Protests in Kashmir entered a ninth consecutive day Sunday amid a bloody crackdown by Indian security forces.
Kashmir is the most densely militarized region of the world, and the recent protests erupted July 9 after Indian troops killed Burhan Wani, the commander of Hizbul Mujahedeen, a Kashmiri rebel group resisting Indian rule in the region. Thousands attended the popular young rebel leader's funeral and in the ensuing clashes with police, 36 people were killed, mostly civilians.
Nearly 2,000 people have been injured in clashes between demonstrators and police since July 9, according to figures released Friday by the Jammu-Kashmir government.
Overall, nearly 68,000 people have died in the decades-long conflict. Human rights agencies report that 100,000 Kashmiris have been tortured over that period, and another 10,000 disappeared.
Pakistan and India each administer part of Kashmir but both claim the region entirely. In the portion controlled by India, opposition to India is strong, with many expressing support for the rebels fighting for independence, or a merger with neighboring Pakistan.
“Can you imagine living in a place where there are so many soldiers, you can't—you go out of your door, you come out, come to a barrier. Every aspect of life, whether it’s joyous or otherwise, is sort of diverted through the military,” Indian author and activist, Arundhati Roy, who has previously been arrested in India for her comments on Kashmir, said on Democracy Now!.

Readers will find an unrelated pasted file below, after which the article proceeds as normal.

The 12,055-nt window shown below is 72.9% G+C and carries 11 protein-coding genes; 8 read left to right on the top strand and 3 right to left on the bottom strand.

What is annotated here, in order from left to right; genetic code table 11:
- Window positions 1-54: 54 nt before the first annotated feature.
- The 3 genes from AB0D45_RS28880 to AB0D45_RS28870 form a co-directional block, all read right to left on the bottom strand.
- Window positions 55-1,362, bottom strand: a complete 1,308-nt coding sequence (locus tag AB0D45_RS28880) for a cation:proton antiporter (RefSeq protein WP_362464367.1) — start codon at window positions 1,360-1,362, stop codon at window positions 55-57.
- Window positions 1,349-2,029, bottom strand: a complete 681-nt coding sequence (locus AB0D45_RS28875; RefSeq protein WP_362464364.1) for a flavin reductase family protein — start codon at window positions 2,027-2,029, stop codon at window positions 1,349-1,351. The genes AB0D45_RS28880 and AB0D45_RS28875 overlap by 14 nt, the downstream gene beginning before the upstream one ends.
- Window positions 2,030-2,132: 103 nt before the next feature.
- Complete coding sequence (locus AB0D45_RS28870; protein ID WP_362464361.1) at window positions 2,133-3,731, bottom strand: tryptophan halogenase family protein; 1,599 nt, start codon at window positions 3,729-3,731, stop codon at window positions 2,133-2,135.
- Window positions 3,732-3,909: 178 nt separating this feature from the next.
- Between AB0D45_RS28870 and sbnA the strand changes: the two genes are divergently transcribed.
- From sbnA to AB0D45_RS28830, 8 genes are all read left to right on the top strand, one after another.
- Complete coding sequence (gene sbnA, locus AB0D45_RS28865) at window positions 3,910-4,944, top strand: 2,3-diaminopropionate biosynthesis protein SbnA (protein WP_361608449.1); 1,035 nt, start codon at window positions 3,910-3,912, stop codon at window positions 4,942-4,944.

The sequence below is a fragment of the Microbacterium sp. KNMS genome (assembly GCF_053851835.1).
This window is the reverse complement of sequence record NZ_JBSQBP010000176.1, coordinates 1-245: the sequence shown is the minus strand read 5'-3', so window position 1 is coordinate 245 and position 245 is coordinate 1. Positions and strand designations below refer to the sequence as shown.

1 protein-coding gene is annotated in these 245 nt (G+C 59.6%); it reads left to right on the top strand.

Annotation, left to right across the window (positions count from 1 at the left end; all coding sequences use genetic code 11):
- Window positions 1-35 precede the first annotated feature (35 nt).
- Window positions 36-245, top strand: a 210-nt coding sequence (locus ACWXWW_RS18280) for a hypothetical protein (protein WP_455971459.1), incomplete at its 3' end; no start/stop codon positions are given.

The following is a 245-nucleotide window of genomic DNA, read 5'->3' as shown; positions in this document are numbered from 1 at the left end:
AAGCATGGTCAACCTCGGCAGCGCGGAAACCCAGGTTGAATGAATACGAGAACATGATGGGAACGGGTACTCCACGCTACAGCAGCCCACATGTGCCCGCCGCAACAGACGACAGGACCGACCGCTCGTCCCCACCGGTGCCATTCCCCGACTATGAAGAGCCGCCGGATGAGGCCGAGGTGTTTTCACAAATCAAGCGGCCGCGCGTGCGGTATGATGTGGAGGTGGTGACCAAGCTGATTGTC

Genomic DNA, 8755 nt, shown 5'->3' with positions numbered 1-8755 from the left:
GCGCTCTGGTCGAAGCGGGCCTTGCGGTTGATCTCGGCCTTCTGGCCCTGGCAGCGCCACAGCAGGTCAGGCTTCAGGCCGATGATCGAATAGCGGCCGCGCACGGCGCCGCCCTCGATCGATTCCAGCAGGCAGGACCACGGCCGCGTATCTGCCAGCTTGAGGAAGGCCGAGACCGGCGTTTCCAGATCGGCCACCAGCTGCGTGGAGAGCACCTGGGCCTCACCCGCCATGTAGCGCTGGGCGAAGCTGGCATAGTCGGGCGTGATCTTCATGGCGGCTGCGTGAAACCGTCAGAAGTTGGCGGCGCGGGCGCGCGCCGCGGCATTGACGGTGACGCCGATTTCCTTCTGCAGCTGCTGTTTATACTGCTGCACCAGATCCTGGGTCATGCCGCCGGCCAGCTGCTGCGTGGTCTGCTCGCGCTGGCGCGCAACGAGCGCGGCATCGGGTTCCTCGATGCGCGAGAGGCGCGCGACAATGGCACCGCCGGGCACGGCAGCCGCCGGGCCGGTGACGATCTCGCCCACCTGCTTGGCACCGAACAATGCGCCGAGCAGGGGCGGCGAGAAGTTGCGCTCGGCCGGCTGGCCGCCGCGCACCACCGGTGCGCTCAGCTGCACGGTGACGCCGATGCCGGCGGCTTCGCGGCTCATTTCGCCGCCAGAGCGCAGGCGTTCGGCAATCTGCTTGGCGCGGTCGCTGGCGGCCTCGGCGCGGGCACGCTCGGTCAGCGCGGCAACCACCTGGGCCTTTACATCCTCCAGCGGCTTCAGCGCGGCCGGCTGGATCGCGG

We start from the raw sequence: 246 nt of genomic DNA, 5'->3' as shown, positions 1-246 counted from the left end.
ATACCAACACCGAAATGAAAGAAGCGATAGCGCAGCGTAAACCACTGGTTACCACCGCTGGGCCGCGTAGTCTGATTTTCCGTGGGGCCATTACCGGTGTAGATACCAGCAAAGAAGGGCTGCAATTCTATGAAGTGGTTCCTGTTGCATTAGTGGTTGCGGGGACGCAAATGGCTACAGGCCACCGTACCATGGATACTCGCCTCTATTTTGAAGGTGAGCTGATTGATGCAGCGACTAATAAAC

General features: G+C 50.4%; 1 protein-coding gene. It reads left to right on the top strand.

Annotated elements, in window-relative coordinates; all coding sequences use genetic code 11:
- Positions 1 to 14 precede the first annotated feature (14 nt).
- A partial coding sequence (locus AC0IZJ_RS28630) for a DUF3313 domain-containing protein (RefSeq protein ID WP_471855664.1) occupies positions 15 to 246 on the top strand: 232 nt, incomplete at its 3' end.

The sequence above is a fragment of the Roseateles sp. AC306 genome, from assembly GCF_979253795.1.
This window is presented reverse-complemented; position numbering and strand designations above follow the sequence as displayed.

Censorship and Control
Sanjay Kak, author of “Until My Freedom Has Come: The New Intifada in Kashmir,” has deemed civilian resistance against military occupation and rule as an “intifada,” the Arabic term meaning uprising, which is often used to describe Palestinian resistance against Israeli occupation.
“It’s only from around 2008 that there was a kind of paradigm shift in terms of what was going on there ... We began to sense something happening in 2008, which is when, after decades, hundreds and thousands of people began coming out on the streets,” Kak told Democracy Now!, explaining his use of the term intifada to describe the situation in Kashmir. “And it was obvious to all of us that the sort of the stone throwing on the street, the intifada of the street, was accompanied by an intifada of the mind, you know, a sort of a churning, a release.”
Amid the current arrest, authorities have shut down printing presses and mobile networks, and have temporarily banned newspapers in what is a sweeping information blackout. While most English dailies have continued to upload news onto their websites, editors and journalists in Srinagar marched late Saturday, carrying placards reading "Stop censorship" and "We want freedom of speech."
This latest round of civilian repression has also seen the use non-lethal weapons used in the most lethal way. Doctors in the region say hospitals are brimming with people who have been hit by rubber pellets. While rubber pellets are not fatal, when they are fired by hydraulic pump action guns, as is the case currently in Kashmir, they can cause blindness, disfigurement and organ damage. Hundreds of reported cases of the pellets leaving people blind have already surfaced, with many of them being young children and teens.
Separatist leader Syed Ali Shah Geelani has issued a letter to the U.N., calling on the world to pay attention to the current situation in Kashmir.
Geelani has alleged that “India continues to institutionally perpetrate violence in Jammu and Kashmir, and has ensured so far that no armed forces personnel involved in heinous war crimes to be prosecuted by its own judicial mechanism.”
He is also calling on world leaders to push India to accept the disputed nature of the state, rapidly demilitarize the region, repeal “draconian laws” and release all political prisoners.
While Pakistan has pushed for a plebiscite to take place Kashmir, as was originally supposed to happen in 1947, India has continued to reject the proposal.